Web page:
This year we spent the winter in Guatemala and the summer in Ireland–the fall in Northern Michigan and December and April in Charlottesville. We moved to Budapest the first of May but left before the miserable heat wave of summer.
That was by design. I set our schedule to avoid snow and heat–the two meteorological events I can’t abide.
Why not optimize the weather? (Although my son, Ryan, says this is the first sign of old age.)
Cost, of course, played into the dynamic. As did family. But once those elements were factored in (winter in Guatemala versus Hawaii. Christmas with family), we moved based on my simple desire to live without a winter coat.
Guatemala is the land of eternal spring. The weather hovered in the 70s with little humidity. Given its proximity to the equator, the days were longer. I never felt entrapped by the dreariness of January and wore my sleeveless dress until I wore it out.
Ireland, of course, is the land of the eternal wool sweater. We had a handful of sleeveless days, but most involved a jacket—or a sweater. For me, this works so much better than a heat wave.
Michigan, Charlottesville and Budapest–for the most–part behaved. The entire year, we felt as though we were being chased by an inclemency phantom, which was a bit exhilarating.
The side benefit, as a full-time traveler, was the simple and light-weight packing required to support a year of spring-like weather.
So now, looking back, would I do this again?
There’s something exhilarating about the first day when you notice the sun is still up as you prepare dinner; the first time you sit outside at a café; the first buds of spring poking through the newly thawed earth. I missed all that, along with not stewing things in cast iron pots and returning home to a warm apartment after a brisk walk.
There’s just something so joyful when the torture of an exceptionally bad bout of weather ends.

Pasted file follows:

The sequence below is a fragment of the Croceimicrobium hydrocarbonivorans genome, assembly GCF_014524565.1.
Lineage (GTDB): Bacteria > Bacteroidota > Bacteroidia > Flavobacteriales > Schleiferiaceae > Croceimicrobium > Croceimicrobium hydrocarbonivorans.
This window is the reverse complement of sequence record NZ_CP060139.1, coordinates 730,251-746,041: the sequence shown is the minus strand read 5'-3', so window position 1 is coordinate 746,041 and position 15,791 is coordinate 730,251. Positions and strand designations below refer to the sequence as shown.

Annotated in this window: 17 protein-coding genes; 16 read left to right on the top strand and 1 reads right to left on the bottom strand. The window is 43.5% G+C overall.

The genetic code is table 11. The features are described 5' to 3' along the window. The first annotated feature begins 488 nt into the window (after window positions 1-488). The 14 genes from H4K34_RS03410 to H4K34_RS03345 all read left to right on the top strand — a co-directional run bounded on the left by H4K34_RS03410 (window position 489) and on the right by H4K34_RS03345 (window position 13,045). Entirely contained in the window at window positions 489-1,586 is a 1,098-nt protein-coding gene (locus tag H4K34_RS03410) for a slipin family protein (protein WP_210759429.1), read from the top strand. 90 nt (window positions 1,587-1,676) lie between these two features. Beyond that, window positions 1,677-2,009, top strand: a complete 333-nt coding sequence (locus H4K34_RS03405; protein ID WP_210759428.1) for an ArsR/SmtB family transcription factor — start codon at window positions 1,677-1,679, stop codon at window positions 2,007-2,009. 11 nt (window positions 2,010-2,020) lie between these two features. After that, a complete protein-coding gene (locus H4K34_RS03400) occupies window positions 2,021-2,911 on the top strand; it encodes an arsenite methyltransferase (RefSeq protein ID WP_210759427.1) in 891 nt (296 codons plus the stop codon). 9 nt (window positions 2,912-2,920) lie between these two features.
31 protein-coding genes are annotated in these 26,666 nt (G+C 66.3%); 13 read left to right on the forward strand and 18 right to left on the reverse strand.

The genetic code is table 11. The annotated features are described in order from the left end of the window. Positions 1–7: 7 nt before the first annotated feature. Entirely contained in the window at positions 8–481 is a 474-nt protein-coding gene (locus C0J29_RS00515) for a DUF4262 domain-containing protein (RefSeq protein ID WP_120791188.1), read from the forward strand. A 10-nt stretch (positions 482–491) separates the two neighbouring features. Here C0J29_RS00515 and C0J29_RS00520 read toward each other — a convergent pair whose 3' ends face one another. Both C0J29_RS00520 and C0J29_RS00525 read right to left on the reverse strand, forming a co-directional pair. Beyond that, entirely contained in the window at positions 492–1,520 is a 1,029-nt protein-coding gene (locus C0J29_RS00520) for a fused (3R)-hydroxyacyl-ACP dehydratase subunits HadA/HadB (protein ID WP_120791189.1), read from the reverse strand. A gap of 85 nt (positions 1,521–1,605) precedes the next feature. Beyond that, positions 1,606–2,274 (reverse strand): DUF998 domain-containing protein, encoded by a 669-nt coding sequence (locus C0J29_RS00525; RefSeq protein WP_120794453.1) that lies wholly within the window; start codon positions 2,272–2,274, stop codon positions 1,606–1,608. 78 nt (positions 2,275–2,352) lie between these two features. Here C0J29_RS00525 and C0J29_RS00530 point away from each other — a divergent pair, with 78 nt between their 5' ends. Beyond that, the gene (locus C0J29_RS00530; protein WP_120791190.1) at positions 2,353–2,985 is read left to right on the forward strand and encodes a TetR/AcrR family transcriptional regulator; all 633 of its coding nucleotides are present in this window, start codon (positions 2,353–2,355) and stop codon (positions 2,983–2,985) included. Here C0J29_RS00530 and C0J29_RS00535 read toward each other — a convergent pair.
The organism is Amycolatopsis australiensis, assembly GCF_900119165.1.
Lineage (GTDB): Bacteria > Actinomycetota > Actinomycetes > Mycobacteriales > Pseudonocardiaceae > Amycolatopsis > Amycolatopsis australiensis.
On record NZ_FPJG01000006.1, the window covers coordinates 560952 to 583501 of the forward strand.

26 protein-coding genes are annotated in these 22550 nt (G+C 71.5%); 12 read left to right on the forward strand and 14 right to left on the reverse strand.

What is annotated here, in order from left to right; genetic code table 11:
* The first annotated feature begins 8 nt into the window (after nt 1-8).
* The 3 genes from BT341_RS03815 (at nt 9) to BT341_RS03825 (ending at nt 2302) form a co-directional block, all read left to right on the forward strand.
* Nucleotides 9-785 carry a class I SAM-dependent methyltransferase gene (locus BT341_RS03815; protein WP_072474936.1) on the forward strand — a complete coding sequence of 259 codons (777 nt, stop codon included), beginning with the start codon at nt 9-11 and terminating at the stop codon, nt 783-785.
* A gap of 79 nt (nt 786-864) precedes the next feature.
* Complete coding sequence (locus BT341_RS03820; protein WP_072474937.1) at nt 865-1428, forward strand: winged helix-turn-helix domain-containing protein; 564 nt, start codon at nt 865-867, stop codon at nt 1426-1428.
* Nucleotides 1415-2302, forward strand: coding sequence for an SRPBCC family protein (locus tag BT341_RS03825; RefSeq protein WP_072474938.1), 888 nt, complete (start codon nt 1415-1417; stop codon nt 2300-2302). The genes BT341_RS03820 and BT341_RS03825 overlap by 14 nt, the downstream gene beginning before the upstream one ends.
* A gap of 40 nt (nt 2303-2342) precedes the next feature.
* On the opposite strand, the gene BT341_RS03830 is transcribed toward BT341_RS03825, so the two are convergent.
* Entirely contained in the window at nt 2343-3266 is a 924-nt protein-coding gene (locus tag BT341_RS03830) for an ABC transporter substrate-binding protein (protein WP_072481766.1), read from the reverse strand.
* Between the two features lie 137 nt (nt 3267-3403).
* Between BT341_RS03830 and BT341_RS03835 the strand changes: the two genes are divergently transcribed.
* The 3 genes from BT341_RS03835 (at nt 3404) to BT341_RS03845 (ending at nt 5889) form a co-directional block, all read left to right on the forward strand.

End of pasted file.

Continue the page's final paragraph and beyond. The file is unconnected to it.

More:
The cities have a season as real and predictable as nature itself. It’s one of the reasons we are moving to Paris for a year. I’ve never had Paris all to myself under a grey, February sky. I have never eaten roasted chestnuts from a street side vendor, never heard the bells of Notre Dame on Easter morning.
To know a city, I think you need to know it over time and month by month. It’s like the seasons of life itself. Broken down, each piece possesses the best and worst of the whole. To miss a season creates a divot.
There will be times when I hunker down over a coffee, study my verb conjugations and dream that I’m back in Guatemala. On those days, I will simmer a beef bourguignon on the stove. Pat and I will share a bottle of Bordeaux. I’ll take a nap.
Then there will be days when I stroll along the Canal Saint Martin by twilight amazed at my good fortune. I will hear the bells of Notre Dame—on Easter Sunday and almost every other Sunday of the year. One morning in March, I’ll notice a daffodil.
I’m sure someday we will revert to chasing mild weather. But not next year.
To love a city, you must love with it through all the seasons. For me, the city I love is Paris. I want to experience it all.
Categories: How To